Blake is invited to meet up with a Federation Commander who claims she wants to defect. But is this a genuine offer or a trap? Only he and Cally are prepared to take the risk and find out...

With equal focus on the Commander and her smuggler ally, as well as an excellent portrayal of Blake, this story of Federation politics, military, loyalties and betrayals is an interesting examination of some of B7's greyest of grey areas. Why would a Federation officer wish to defect? Who here is the hero; who is the villain? There are no easy answers and few happy endings in the Blake's 7 universe.

5. Contagion by Trevor Baxendale
Set between the Season C episodes Moloch and Deathwatch

"We're all going to die... Every one of us."

The Liberator crew pick up a distress signal from the planet Malorbis, where scientists at a Federation research base were developing a powerful computer virus. It's the thought of getting their hands on a potential weapon, rather than altruism, that prompts their decision to respond. But once down on the planet, Avon, Cally and Tarrant find themselves pitted against the planet's weather, an uncooperative Orac and a contagion that could affect them all...

This is a gripping story, with some overtones of Killer. The writing is atmospheric in every sense of the word, with its depiction of the stormy and sinister conditions, both outside and inside the research base. There is action, peril and angst, together with some gloriously snarky dialogue typical of B7, that can raise a smile even in the most dire of circumstances.

6. Seven Magnificent Dirty Expendables on an Impossible Mission by Gary Russell
Set between the Season A episodes Seek-Locate-Destroy and Mission to Destiny

"I gave you a job to do, Travis. Go and do it. Get rid of Blake and get me their ship."

While Una McCormack's story, set in the same time frame, focussed on the Liberator's crew in the aftermath of the Centero affair, Gary Russell chooses to focus on the Federation personnel. Villains, after all, are the heroes of their own story. As the title suggests, this is a lighthearted story, but it starts out in earnest, as Servalan has to deal again with Rontane and Bercol, and Travis has to deal with Servalan. With fresh orders to kill Blake and capture the Liberator, Travis assembles a team of experts for the job. What follows is an entertaining tale, full of extravagant characters and sparkling dialogue. It fits in neatly with the series' continuity, reminding us that up to now Travis has met only Blake and Cally, and has not yet encountered the Liberator.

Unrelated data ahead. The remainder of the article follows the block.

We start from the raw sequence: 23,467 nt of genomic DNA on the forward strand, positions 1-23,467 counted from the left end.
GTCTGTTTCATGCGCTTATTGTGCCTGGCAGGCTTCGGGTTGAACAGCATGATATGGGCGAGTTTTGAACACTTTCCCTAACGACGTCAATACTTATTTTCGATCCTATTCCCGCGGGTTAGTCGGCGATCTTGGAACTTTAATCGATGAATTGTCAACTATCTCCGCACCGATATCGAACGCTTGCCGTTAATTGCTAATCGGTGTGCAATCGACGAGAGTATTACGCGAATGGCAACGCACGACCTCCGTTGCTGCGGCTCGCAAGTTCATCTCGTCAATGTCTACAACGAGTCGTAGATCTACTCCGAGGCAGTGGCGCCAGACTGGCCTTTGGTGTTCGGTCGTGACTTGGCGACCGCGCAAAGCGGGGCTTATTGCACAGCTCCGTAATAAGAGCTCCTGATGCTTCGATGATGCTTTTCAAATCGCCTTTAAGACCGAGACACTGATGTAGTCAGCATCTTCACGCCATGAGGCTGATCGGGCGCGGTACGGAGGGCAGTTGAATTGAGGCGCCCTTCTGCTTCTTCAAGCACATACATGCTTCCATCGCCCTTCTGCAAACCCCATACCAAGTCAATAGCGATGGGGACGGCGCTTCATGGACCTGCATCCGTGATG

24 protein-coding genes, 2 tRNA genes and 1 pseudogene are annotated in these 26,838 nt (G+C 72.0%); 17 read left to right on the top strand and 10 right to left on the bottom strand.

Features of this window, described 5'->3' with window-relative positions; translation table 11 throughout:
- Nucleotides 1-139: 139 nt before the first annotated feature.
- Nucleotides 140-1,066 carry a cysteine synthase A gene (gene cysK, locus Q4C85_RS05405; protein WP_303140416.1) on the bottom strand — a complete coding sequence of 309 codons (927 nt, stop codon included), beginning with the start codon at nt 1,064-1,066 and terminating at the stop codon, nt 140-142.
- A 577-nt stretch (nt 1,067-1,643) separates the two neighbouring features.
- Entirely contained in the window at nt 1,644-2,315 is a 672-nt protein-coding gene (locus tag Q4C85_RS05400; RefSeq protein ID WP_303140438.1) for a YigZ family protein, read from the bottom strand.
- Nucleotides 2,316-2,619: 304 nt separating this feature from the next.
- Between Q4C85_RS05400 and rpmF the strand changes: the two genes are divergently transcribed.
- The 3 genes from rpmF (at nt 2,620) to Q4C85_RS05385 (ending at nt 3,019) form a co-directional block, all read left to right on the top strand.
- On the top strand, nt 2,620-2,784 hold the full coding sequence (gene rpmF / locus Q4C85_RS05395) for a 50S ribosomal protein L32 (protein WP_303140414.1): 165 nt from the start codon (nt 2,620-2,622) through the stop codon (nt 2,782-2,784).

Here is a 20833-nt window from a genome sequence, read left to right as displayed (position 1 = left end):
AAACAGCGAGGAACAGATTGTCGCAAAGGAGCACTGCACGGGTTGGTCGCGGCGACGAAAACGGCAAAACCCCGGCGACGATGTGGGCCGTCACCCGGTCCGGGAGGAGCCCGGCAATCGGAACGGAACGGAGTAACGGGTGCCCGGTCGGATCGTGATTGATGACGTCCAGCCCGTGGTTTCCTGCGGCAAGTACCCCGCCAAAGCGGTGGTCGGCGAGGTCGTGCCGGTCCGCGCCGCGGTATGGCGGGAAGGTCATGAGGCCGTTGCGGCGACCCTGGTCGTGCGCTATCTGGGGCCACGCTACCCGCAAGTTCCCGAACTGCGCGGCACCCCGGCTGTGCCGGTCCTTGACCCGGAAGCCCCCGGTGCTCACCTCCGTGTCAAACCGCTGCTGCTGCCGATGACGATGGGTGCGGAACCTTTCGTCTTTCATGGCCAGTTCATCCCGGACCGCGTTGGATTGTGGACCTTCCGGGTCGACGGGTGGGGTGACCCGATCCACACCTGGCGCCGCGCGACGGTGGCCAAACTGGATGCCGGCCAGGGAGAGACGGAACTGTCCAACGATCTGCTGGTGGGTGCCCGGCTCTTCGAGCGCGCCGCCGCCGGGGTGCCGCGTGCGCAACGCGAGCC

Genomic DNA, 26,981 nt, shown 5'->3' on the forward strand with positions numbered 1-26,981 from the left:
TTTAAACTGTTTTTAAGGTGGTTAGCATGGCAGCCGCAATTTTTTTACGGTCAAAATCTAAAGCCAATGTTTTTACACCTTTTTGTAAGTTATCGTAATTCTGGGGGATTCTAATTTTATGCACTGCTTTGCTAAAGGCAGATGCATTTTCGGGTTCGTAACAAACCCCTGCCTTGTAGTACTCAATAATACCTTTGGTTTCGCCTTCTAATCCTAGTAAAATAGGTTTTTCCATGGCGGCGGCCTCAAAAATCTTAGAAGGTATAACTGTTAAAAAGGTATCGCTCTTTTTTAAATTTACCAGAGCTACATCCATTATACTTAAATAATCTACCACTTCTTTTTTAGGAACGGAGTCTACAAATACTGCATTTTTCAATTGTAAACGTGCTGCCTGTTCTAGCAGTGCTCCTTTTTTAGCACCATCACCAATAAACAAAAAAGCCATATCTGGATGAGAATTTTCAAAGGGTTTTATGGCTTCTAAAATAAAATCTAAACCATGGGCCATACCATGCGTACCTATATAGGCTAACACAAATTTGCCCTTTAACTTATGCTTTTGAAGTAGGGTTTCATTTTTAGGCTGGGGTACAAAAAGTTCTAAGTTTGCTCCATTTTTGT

The only jarring note is when Travis is told that the Liberator's 'highest reported speed is Standard by 12'. The term 'standard by...' was coined by Blake; the Federation use 'time distort' as a measure of speed. Also, standard by 12 wasn't achieved by Liberator until at least the Season B episode Redemption'; the System's chase craft are seen to be travelling at almost that speed, which Avon declares to be 'impossible'. Apart from that nitpick, and the fact that I guessed the story's twist well in advance (it wasn't particularly well hidden!), this was a great way to end the collection, leaving me with huge smile on my face as I closed the book.

Heroes is also available as an audiobook, read by Michael Keating and produced by David Richardson.
Michael is a lovely narrator and does all the stories justice, not only performing Vila's lines to perfection, but capturing the tone and nuances of the other characters' voices – especially those of Zen and Orac. However, it's unfortunate that his pronunciation of 'Centero' wasn't corrected during the recording: in both the stories set after Seek-Locate-Destroy he pronounces it as 'Sentero', and mis-reads the title of the episode as 'Seek, Locate and Destroy'. Oops.

That aside, I enjoyed listening to Michael reading the stories as much as I did reading them myself. Whatever your preferred medium, I highly recommend Heroes, and hope there will be more anthologies to come from Big Finish.


Heroes is available in eBook and hardback formats from Big Finish HERE.

The audiobook is available as a digital download here: Heroes Audiobook and you can listen to a trailer HERE

The full range of original B7 novels from Big Finish can be found HERE

Cover art by Mark Plastow